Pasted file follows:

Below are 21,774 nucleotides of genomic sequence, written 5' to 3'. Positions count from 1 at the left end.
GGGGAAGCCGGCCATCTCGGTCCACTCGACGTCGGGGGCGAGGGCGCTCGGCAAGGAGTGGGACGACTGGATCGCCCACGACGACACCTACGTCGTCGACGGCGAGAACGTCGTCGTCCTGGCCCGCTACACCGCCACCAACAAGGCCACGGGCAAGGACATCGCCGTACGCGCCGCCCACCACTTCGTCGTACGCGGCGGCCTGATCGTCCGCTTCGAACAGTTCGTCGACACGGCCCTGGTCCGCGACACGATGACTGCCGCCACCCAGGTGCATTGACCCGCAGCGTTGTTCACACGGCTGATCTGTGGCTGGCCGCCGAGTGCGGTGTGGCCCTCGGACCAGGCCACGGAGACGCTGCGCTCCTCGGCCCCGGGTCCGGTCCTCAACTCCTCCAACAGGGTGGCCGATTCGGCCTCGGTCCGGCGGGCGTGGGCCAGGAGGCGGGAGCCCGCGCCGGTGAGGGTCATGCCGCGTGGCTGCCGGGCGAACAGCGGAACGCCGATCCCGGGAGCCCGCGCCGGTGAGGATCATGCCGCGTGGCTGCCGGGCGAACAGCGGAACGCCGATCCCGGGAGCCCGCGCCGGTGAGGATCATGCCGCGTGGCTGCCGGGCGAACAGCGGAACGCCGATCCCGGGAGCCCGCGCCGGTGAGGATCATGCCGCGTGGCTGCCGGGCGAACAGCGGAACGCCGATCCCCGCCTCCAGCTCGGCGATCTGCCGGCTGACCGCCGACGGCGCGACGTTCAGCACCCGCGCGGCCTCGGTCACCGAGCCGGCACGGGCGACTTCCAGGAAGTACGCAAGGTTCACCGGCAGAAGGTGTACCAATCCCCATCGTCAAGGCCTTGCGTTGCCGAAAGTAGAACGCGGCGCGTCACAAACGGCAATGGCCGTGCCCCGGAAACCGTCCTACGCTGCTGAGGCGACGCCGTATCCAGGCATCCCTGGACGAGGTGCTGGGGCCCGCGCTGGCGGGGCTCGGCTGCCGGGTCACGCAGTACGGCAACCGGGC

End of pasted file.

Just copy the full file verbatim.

Below are 21,774 nucleotides of genomic sequence, written 5' to 3'. Positions count from 1 at the left end.
GGGGAAGCCGGCCATCTCGGTCCACTCGACGTCGGGGGCGAGGGCGCTCGGCAAGGAGTGGGACGACTGGATCGCCCACGACGACACCTACGTCGTCGACGGCGAGAACGTCGTCGTCCTGGCCCGCTACACCGCCACCAACAAGGCCACGGGCAAGGACATCGCCGTACGCGCCGCCCACCACTTCGTCGTACGCGGCGGCCTGATCGTCCGCTTCGAACAGTTCGTCGACACGGCCCTGGTCCGCGACACGATGACTGCCGCCACCCAGGTGCATTGACCCGCAGCGTTGTTCACACGGCTGATCTGTGGCTGGCCGCCGAGTGCGGTGTGGCCCTCGGACCAGGCCACGGAGACGCTGCGCTCCTCGGCCCCGGGTCCGGTCCTCAACTCCTCCAACAGGGTGGCCGATTCGGCCTCGGTCCGGCGGGCGTGGGCCAGGAGGCGGGAGCCCGCGCCGGTGAGGGTCATGCCGCGTGGCTGCCGGGCGAACAGCGGAACGCCGATCCCGGGAGCCCGCGCCGGTGAGGATCATGCCGCGTGGCTGCCGGGCGAACAGCGGAACGCCGATCCCGGGAGCCCGCGCCGGTGAGGATCATGCCGCGTGGCTGCCGGGCGAACAGCGGAACGCCGATCCCGGGAGCCCGCGCCGGTGAGGATCATGCCGCGTGGCTGCCGGGCGAACAGCGGAACGCCGATCCCCGCCTCCAGCTCGGCGATCTGCCGGCTGACCGCCGACGGCGCGACGTTCAGCACCCGCGCGGCCTCGGTCACCGAGCCGGCACGGGCGACTTCCAGGAAGTACGCAAGGTTCACCGGCAGAAGGTGTACCAATCCCCATCGTCAAGGCCTTGCGTTGCCGAAAGTAGAACGCGGCGCGTCACAAACGGCAATGGCCGTGCCCCGGAAACCGTCCTACGCTGCTGAGGCGACGCCGTATCCAGGCATCCCTGGACGAGGTGCTGGGGCCCGCGCTGGCGGGGCTCGGCTGCCGGGTCACGCAGTACGGCAACCGGGC